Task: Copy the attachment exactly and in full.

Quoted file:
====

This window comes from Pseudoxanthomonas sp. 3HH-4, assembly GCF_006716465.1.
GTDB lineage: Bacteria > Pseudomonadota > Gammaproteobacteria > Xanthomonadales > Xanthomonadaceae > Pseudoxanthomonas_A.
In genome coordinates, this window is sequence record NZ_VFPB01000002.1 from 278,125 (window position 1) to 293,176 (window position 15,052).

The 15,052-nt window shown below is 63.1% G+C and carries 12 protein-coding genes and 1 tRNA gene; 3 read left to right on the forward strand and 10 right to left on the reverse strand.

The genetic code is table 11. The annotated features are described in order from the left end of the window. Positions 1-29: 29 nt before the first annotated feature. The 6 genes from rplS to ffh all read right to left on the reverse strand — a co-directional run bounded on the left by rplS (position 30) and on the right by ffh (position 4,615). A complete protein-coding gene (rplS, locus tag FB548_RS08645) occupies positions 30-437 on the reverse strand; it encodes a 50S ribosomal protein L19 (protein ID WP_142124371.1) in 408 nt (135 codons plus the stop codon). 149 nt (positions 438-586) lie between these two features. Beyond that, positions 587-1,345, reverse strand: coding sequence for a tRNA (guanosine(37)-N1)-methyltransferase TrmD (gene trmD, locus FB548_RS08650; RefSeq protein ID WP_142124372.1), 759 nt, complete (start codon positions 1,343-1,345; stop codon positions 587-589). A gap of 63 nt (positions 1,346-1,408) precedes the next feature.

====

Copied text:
This window comes from Pseudoxanthomonas sp. 3HH-4, assembly GCF_006716465.1.
GTDB lineage: Bacteria > Pseudomonadota > Gammaproteobacteria > Xanthomonadales > Xanthomonadaceae > Pseudoxanthomonas_A.
In genome coordinates, this window is sequence record NZ_VFPB01000002.1 from 278,125 (window position 1) to 293,176 (window position 15,052).

The 15,052-nt window shown below is 63.1% G+C and carries 12 protein-coding genes and 1 tRNA gene; 3 read left to right on the forward strand and 10 right to left on the reverse strand.

The genetic code is table 11. The annotated features are described in order from the left end of the window. Positions 1-29: 29 nt before the first annotated feature. The 6 genes from rplS to ffh all read right to left on the reverse strand — a co-directional run bounded on the left by rplS (position 30) and on the right by ffh (position 4,615). A complete protein-coding gene (rplS, locus tag FB548_RS08645) occupies positions 30-437 on the reverse strand; it encodes a 50S ribosomal protein L19 (protein ID WP_142124371.1) in 408 nt (135 codons plus the stop codon). 149 nt (positions 438-586) lie between these two features. Beyond that, positions 587-1,345, reverse strand: coding sequence for a tRNA (guanosine(37)-N1)-methyltransferase TrmD (gene trmD, locus FB548_RS08650; RefSeq protein ID WP_142124372.1), 759 nt, complete (start codon positions 1,343-1,345; stop codon positions 587-589). A gap of 63 nt (positions 1,346-1,408) precedes the next feature.